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Cleveland lacks talent for coach’s offense

Shurmur’s West Coast offense isn’t producing points

October 23, 2011
B.J. LISKO - Salem News Sports Editor (bjlisko@salemnews.net) , Salem News

I said it years ago, and I'll say it again. Phil Dawson remains the Cleveland Browns' most valuable offensive player.

I'm not joking. I wasn't then, and I'm certainly not now after he split the uprights twice from 50-plus yards to give the team a 6-3 win Sunday over Seattle.

Maybe every time Cleveland gets into field goal range they should just line him up and let him kick. Forget going for touchdowns. If they don't score from beyond 40-yards out, kick the field goal on first, second or third down as soon as you're in range.

It seems to give the team more of an option to win right now then what head coach Pat Shurmur is trying to do.

I understand the Browns are installing Shurmur's West Coast offense and it's going to take time for it to supposedly work. But if the Browns don't ever have the players or the talent to run that offense, what's the point?

The team never addressed its wide receiver problem, which is sort of a big component in the new system.

Right now the Browns have got Colt McCoy running around trying not to throw check downs because the idea is to spread the field. But again as we saw Sunday, when he did throw to his running backs and tight ends, the Browns moved the ball. When he tucked the ball and ran, again positive things happened. When he tried throwing to receivers who couldn't get open if there was no defense on the field at all, the results were interceptions, near interceptions or stalled drives.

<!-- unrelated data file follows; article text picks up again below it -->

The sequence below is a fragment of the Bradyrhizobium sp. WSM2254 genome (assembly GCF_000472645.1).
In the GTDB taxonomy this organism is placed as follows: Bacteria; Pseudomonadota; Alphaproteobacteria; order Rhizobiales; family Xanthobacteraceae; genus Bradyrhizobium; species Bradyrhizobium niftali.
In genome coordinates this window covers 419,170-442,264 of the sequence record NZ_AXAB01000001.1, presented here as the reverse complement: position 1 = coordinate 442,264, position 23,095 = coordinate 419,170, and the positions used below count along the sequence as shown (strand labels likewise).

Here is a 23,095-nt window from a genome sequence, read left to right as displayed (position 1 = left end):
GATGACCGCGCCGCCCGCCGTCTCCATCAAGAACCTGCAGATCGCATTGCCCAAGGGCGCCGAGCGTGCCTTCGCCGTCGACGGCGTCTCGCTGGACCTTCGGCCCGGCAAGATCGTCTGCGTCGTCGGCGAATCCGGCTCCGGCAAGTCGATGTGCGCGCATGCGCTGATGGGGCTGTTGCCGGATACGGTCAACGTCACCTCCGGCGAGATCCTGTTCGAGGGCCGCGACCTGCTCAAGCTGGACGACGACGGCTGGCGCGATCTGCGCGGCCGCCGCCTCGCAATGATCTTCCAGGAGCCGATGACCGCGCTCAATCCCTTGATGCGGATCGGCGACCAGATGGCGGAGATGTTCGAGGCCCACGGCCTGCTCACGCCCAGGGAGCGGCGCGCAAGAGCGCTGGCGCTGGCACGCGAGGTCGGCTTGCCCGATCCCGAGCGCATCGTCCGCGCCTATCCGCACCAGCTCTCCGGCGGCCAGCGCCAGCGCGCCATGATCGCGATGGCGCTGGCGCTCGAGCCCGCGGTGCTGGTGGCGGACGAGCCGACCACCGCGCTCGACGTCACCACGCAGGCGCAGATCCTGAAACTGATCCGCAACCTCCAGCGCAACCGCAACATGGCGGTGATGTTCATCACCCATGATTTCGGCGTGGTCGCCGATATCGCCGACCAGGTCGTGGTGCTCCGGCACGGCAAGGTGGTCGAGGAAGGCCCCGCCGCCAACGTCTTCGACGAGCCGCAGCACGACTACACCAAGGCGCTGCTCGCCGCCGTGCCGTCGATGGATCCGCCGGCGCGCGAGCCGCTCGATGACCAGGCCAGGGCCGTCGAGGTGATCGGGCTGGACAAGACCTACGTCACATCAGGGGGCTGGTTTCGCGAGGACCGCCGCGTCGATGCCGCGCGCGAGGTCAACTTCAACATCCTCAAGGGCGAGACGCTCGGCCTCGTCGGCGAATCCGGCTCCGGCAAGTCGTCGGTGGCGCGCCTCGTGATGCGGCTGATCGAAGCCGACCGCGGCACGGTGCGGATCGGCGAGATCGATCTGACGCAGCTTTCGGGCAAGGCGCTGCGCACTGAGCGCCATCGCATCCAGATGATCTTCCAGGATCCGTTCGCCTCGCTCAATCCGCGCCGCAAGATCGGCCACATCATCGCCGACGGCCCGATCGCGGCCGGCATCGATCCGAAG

Browns fans, myself included, have zero patience for rebuilding. We want the team to do whatever it can to win right now. If that means throwing the ball to our running backs 20 times a game, then so be it.

I get why Peyton Hillis and Joshua Cribbs are complaining about not being used. Right now they give the team the best chance to win. The Browns strengths are to use Hillis and Cribbs as much as possible. Let McCoy check it down to the pair out of the backfield, and keep the tight ends a big part of the game plan to keep the chains moving.

Shurmur has come into Cleveland with all the appeal of a Butch Davis or Bill Belichick when he fronted the Browns - his guys, his way, or no way.

He almost did it his way right into a loss Sunday.

Cleveland's defense was seventh in the league headed into Sunday and after giving up just three points and holding the Seahawks to under 150 yards of total offense, they're continuing to keep the Browns in games. If the offense just manages mistake-free football, or at least can put together some semblance of normalcy, the team could pull off more wins than most people predict.

What's unfortunate, and what I ultimately think is going to happen this season, is Shurmur is going to West Coast the Browns to death.

He doesn't have the players for it, and he can't make guys who are incapable of big plays make big plays.

You're not going to win many games only scoring six points. Not to mention, those six points came when the Browns offense was improvising its way down the field.

Browns fans, and even this Browns fan, will have the patience to let Shurmur install his offense if he just relents enough at times to let the team play to the few offensive strengths it has.

Cleveland got away with one Sunday. That's not going to happen against better teams.

If Shurmur keeps insisting on coaching the way he is and calling the plays the way he does, Browns fans will call for his head long before he ever gets his offense in place.

And if Shurmur's offense keeps resulting in failed drives and turnovers, that Dawson idea might not seem so far-fetched.

E-mail B.J. Lisko at bjlisko@salemnews.net

 
 

 

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